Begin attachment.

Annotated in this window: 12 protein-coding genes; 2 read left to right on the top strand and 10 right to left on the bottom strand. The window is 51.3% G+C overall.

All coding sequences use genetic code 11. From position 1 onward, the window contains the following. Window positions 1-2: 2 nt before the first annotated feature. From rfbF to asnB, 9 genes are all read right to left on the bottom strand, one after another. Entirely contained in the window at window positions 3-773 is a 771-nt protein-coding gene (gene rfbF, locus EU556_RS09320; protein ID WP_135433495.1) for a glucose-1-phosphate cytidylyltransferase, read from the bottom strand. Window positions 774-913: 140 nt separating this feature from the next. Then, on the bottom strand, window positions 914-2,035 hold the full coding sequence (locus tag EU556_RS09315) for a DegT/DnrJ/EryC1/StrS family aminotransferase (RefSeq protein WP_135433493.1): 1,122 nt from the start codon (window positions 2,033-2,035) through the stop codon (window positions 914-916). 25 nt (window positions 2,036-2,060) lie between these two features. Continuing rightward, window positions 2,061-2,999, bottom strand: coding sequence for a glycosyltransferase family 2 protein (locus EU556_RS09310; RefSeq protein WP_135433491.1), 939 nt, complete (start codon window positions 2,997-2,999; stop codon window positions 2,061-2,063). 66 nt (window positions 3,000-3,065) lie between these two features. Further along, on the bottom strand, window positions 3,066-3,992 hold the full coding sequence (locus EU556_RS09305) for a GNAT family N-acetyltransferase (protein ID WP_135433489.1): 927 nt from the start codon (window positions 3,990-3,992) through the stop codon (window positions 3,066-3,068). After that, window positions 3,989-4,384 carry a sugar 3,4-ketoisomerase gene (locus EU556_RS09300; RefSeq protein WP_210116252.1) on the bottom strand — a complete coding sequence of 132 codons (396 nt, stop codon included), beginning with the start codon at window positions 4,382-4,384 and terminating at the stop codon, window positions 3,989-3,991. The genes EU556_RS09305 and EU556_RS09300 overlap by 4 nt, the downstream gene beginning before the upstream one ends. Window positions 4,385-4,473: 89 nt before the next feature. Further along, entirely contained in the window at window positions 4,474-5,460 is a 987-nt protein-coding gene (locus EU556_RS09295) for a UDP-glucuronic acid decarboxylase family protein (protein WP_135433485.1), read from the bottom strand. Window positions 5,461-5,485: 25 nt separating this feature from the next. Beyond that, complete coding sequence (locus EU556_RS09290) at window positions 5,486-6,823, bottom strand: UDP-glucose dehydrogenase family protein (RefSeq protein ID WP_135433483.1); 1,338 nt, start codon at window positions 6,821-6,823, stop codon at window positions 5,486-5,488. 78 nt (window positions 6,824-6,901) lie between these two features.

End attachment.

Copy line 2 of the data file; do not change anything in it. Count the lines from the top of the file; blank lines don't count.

All coding sequences use genetic code 11. From position 1 onward, the window contains the following. Window positions 1-2: 2 nt before the first annotated feature. From rfbF to asnB, 9 genes are all read right to left on the bottom strand, one after another. Entirely contained in the window at window positions 3-773 is a 771-nt protein-coding gene (gene rfbF, locus EU556_RS09320; protein ID WP_135433495.1) for a glucose-1-phosphate cytidylyltransferase, read from the bottom strand. Window positions 774-913: 140 nt separating this feature from the next. Then, on the bottom strand, window positions 914-2,035 hold the full coding sequence (locus tag EU556_RS09315) for a DegT/DnrJ/EryC1/StrS family aminotransferase (RefSeq protein WP_135433493.1): 1,122 nt from the start codon (window positions 2,033-2,035) through the stop codon (window positions 914-916). 25 nt (window positions 2,036-2,060) lie between these two features. Continuing rightward, window positions 2,061-2,999, bottom strand: coding sequence for a glycosyltransferase family 2 protein (locus EU556_RS09310; RefSeq protein WP_135433491.1), 939 nt, complete (start codon window positions 2,997-2,999; stop codon window positions 2,061-2,063). 66 nt (window positions 3,000-3,065) lie between these two features. Further along, on the bottom strand, window positions 3,066-3,992 hold the full coding sequence (locus EU556_RS09305) for a GNAT family N-acetyltransferase (protein ID WP_135433489.1): 927 nt from the start codon (window positions 3,990-3,992) through the stop codon (window positions 3,066-3,068). After that, window positions 3,989-4,384 carry a sugar 3,4-ketoisomerase gene (locus EU556_RS09300; RefSeq protein WP_210116252.1) on the bottom strand — a complete coding sequence of 132 codons (396 nt, stop codon included), beginning with the start codon at window positions 4,382-4,384 and terminating at the stop codon, window positions 3,989-3,991. The genes EU556_RS09305 and EU556_RS09300 overlap by 4 nt, the downstream gene beginning before the upstream one ends. Window positions 4,385-4,473: 89 nt before the next feature. Further along, entirely contained in the window at window positions 4,474-5,460 is a 987-nt protein-coding gene (locus EU556_RS09295) for a UDP-glucuronic acid decarboxylase family protein (protein WP_135433485.1), read from the bottom strand. Window positions 5,461-5,485: 25 nt separating this feature from the next. Beyond that, complete coding sequence (locus EU556_RS09290) at window positions 5,486-6,823, bottom strand: UDP-glucose dehydrogenase family protein (RefSeq protein ID WP_135433483.1); 1,338 nt, start codon at window positions 6,821-6,823, stop codon at window positions 5,486-5,488. 78 nt (window positions 6,824-6,901) lie between these two features.